I’ll ask him, but I won’t make him, not like you would,” insisted an independent Jennifer. “I’ll nip next door and see.”

When asked, Darren’s thought-out reply was probably quite predictable.

She won’t want a stranger there when she’s in a hospital bed with piped or wires or tubes all over the place,” Darren said, “no woman would like that!”

But she did say…” began Jennifer, and as she spoke she could hear her granny’s voice as if it somehow lived in her own head. Just like her mother had. “No, I won’t put pressure on you, darling.”

That was too kinds of pressure in one clever sentence. Showing her respect for his ability to choose for himself and capping it with darling. He liked being called by affectionate names like darling.

I suppose if she asked,” he sighed, “and I could wait in the waiting room if she’s changed her mind…”

So the trap was sprung. It had maneuvered its way over three generations, and Granny Piper was to pass judgement on a boy from the council estate.

You’d best put some trousers on,” murmured Jennifer, “I don’t know whether Granny Piper appreciates shorts on men, and I know she detests jeans. I never saw my granddad in shorts, even though I think you look delicious in them.”

It’ll be grey school trousers, then,” he mumbled unwillingly. He didn’t mind her suggesting what he wore, but drew a line at school trousers, and school trousers were the only proper trousers he owned. Everything else was shorts or jeans.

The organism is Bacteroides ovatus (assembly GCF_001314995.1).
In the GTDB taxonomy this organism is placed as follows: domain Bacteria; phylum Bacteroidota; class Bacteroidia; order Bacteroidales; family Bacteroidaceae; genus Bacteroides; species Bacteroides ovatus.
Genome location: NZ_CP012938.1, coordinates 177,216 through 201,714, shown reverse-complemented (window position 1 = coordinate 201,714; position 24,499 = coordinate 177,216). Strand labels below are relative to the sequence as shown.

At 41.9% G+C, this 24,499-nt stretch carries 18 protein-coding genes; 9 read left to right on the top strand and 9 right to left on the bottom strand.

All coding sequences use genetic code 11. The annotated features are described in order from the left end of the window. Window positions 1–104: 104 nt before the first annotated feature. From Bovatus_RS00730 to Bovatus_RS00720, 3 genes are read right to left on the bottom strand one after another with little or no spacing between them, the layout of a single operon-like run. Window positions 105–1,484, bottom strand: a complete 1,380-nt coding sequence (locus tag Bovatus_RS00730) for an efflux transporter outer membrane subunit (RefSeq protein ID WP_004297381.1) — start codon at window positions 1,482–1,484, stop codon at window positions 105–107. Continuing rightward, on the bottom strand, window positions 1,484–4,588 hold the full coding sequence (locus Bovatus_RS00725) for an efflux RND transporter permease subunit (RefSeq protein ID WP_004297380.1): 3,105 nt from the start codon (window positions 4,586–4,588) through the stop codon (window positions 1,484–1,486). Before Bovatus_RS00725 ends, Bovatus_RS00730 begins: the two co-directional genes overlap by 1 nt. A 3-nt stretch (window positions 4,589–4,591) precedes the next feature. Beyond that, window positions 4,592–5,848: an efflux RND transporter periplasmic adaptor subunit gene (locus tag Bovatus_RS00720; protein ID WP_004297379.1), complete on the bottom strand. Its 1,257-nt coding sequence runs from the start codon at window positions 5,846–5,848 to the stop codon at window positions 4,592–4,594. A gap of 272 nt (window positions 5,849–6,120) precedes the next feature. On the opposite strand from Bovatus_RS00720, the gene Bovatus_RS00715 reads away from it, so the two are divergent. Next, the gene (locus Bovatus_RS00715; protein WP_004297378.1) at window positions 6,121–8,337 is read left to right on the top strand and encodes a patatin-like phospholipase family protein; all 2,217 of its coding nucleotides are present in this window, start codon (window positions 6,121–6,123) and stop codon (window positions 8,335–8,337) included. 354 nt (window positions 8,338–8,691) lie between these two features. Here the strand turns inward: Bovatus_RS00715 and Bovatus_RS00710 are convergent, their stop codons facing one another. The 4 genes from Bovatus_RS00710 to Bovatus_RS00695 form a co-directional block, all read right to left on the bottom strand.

You look nice in those,” she lied.

Nobody looks nice in grey school trousers,” he told her, “absolutely nobody!”

I think you do,” she lied for a second time, and then she heard her own voice inside her head and changed her mind. “Maybe those blue shorts, then,” she said, “you know, the ones you bought before your dad … passed away.”

So it was settled. Darren would wear a newish pair of blue shorts, a pair that she really liked seeing him in, and a paler blue short sleeved shirt (tee-shirts were no-no, Jennifer insisted on that as well, because, as she said, they were far too flippant to be worn in a place where people might actually be dying.)

It was nearly an hour later that they set off in Mr Sagebrush’s car for the hospital, arriving in time for the start of an hour dedicated to visitors. Jennifer was dressed in her short black mini-dress, the one she’d worn for Mr Bingley’s funeral, and never gave one thought for what the spirits of any recently deceased patients might make of her legs as they drifted past her on the way to Eternity, or some such place.

Granny Piper was sitting up in bed when they arrived at her ward, smiling a pretty old-lady smile at a good looking young male nurse who had just taken her temperature and noted it on the record at the foot of her bed with a satisfied nod of his blonde head.

© Peter Rogerson 20.05.21


© 2021 Peter Rogerson

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Added on May 20, 2021
Last Updated on May 20, 2021
Tags: grandmother, mini-dress, trousers, hospital


Peter Rogerson
Peter Rogerson

Forest Town, Nottinghamshire, United Kingdom

I am 77 years old, but as a single dad with four children that I had sole responsibility for I found myself driving insanity away by writing. At first it was short stories (all lost now, unfortunately.. more..